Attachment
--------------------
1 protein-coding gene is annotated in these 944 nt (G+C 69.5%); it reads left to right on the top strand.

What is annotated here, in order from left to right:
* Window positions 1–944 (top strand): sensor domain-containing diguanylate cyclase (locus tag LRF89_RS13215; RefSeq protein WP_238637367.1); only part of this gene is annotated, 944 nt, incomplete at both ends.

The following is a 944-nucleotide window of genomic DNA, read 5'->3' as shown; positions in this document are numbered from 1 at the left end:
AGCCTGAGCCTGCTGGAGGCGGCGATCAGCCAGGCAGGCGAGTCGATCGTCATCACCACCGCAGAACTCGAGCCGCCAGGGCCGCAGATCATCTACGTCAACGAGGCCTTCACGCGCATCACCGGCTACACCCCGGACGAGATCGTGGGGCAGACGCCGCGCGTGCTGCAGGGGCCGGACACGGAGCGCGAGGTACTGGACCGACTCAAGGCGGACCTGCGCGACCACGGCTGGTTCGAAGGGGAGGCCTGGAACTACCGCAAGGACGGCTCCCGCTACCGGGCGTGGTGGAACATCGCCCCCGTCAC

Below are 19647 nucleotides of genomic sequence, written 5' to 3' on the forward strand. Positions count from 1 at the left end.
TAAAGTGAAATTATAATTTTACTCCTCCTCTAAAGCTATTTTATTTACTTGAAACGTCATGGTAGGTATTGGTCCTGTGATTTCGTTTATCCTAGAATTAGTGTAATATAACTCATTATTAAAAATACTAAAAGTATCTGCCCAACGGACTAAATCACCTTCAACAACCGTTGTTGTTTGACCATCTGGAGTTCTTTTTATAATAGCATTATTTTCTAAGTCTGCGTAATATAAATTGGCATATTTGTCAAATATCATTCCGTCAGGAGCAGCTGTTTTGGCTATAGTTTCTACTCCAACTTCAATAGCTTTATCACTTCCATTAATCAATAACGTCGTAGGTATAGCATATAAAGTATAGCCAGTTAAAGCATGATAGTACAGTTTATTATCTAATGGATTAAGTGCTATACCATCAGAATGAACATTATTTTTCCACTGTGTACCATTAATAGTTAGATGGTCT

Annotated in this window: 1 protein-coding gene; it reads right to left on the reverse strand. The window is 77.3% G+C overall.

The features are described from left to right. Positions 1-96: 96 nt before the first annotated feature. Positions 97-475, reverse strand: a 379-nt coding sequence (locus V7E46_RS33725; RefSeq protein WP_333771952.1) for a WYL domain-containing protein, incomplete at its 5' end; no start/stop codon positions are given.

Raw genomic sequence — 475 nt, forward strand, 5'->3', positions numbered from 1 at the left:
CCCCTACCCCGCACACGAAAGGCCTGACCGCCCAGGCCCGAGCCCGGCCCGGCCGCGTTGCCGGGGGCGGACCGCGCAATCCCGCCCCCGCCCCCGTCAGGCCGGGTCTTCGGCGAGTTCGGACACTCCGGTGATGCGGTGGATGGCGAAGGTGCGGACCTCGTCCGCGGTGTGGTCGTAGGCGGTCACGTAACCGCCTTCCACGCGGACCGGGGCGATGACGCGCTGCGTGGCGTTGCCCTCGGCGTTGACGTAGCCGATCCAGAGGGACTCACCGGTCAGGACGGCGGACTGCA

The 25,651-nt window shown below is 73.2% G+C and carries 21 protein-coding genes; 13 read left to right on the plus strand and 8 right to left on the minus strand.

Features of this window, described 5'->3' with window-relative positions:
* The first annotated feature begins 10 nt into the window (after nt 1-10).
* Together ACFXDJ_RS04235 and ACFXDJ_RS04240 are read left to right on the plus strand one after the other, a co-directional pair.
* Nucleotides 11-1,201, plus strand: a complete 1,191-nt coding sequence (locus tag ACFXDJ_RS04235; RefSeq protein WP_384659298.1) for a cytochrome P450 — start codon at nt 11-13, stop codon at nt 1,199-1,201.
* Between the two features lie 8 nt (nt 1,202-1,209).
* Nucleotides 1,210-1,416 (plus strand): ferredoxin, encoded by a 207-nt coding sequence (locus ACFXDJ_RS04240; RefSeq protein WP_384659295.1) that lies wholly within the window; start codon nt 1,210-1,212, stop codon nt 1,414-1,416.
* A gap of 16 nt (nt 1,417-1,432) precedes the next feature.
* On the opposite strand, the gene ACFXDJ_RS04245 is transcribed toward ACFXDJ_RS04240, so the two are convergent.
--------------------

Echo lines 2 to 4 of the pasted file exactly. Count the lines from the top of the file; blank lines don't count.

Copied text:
What is annotated here, in order from left to right:
* Window positions 1–944 (top strand): sensor domain-containing diguanylate cyclase (locus tag LRF89_RS13215; RefSeq protein WP_238637367.1); only part of this gene is annotated, 944 nt, incomplete at both ends.

The following is a 944-nucleotide window of genomic DNA, read 5'->3' as shown; positions in this document are numbered from 1 at the left end: